Jury finds Kyle Rittenhouse “Not Guilty,” Raising Questions about Claims of Self-Defense

by Sydney Wiser ‘23

On August 25, 2020, amidst a Black Lives Matter protest in Kenosha, Wisconsin, two people were fatally shot and another was wounded by 17-year-old Illinois native, Kyle Rittenhouse. The protest was in response to the shooting of a black man, Jacob Blake, by a white police officer and, although mostly peaceful, resulted in some instances of unrest. A year and a half later, now 18-year-old Rittenhouse has been found not guilty on five felony charges, including first degree intentional homicide, possession of a dangerous weapon as a minor and two counts of first degree recklessly endangering safety. 

The two-week long trial was ridden with controversy and tension as the country watched. Many believed that the verdict would determine the future of citizen vigilantism and the extent to which self defense is protected under the law.

From the beginning of the trial, all eyes were on 75-year-old Bruce Schoeder, a Democrat appointed Wisconsin circuit court judge. Many on the left accused Schoeder of attempting to skew the opinions of the jurors toward the defense, particularly when Schoeder dismissed the possession of a gun as a minor charge prior to closing arguments. There were a few tense moments between the prosecution and Schoeder. One in particular occurred when Schoeder accused the prosecution of asking questions that would undercut Rittenhouse’s right to remain silent. Schoeder also barred the prosecution from using the word “victim” to describe those shot by Rittenhouse, which is a practice he typically implements in trials. The defense was permitted to call those shot by Rittenhouse, “looters” and “rioters.” 

Schoeder did, at the request of the prosecution, dismiss a juror who made an insensitive joke about Jacob Blake, the man shot in Kenosha by a white police officer last August. Schoeder also informed jurors they were permitted, if they could not come to a unanimous decision on all counts, to agree on less severe charges for Rittenhouse, an allowance that wasn’t needed in the final verdict.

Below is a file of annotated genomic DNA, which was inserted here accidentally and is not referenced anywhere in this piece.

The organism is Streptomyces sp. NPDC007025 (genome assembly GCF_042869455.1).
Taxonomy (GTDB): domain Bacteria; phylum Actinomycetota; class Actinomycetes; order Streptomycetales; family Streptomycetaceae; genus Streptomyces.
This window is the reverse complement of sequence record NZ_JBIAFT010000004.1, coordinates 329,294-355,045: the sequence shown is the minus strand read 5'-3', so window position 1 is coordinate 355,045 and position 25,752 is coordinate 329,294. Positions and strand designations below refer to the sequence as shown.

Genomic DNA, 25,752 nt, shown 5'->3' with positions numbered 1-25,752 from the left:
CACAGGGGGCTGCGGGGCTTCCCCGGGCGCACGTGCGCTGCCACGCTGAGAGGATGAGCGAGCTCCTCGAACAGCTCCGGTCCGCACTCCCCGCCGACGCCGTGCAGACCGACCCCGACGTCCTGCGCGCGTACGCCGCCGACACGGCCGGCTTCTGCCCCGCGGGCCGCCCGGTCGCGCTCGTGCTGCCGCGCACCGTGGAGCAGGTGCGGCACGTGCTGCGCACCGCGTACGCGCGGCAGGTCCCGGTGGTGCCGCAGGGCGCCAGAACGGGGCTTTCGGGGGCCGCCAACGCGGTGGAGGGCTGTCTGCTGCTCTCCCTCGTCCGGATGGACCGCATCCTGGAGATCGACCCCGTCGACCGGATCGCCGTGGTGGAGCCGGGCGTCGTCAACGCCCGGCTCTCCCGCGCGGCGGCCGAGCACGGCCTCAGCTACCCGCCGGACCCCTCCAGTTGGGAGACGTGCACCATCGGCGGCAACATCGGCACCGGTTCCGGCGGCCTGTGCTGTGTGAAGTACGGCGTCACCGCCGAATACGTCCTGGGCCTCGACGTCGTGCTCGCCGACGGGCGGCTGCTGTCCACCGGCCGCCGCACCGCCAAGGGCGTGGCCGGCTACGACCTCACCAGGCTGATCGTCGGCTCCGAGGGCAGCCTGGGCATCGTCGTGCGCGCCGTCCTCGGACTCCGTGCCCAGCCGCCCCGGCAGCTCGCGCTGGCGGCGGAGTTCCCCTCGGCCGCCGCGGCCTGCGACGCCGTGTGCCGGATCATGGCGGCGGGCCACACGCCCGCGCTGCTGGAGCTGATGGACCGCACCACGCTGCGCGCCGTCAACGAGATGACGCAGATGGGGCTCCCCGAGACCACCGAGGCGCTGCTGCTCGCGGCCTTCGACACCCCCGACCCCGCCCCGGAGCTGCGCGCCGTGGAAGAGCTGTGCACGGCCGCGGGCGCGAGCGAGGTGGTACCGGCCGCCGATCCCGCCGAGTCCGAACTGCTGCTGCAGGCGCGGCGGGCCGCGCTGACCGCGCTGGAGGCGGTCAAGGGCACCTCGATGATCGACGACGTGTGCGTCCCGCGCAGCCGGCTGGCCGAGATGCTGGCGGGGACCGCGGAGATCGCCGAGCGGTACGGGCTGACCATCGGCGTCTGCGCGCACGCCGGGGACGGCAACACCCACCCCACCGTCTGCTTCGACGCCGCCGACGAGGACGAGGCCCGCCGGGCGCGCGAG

The defense began from day one to lay out an argument of self defense even going so far as to bring a tearful Rittenhouse to the stand. Under Wisconsin law, once a claim of self defense is made, the prosecution must build a case disproving the claim “beyond reasonable doubt,” which is, in many circumstances, difficult to accomplish. Legal analysts have said that based on the evidence, including a blurry drone video, it would be difficult for a 12 person jury to come to a unanimous decision that it was not self defense. 

The jury deliberated over the verdict for three and a half days before coming to a consensus on Friday of not guilty on all counts. Families of those killed listened in shock and Rittenhouse nearly fell to the ground as the verdict was read. Outside the courthouse and across the country conservative and far-right supporters of Rittenhouse   celebrated his acquittal and left wing activists took to the streets to protest in cities like Chicago, New York City, Los Angeles, and Portland. Most of these protests were reported to be peaceful. 

The question now on many people’s minds is how did the country get to a place where a minor is either charged with five felony counts for defending himself, or acquitted for bringing a semi automatic rifle to a protest and killing two people? This case began with the shooting of Blake, which was one of the many high profile instances of police violence against people of color in 2020 including Geogre Floyd and Breonna Taylor. Another case testing racial profiling and how far the self defense claim can be stretched is currently standing trial in Georgia a year after the murder of Ahmaud Arbery by three citizens. Predominantly peaceful protests took place in thousands of locations across the country. However, some protests did result in property damage and videos of clashes between the police and protesters circulated around the internet for months. 

Rittenhouse claimed that he went to the protest in Kenosha to “protect property” and “provide medical treatment,” although, as prosecutors pointed out, he isn’t a certified medic. Rittenhouse was not the only armed vigilante that night and this incident certainly was not the only example of an altercation between Black Lives Matter supporters and local armed militia groups. The long term effects of the verdict on vigilantism, gun violence, self defense laws, and the right to protest remains to be seen.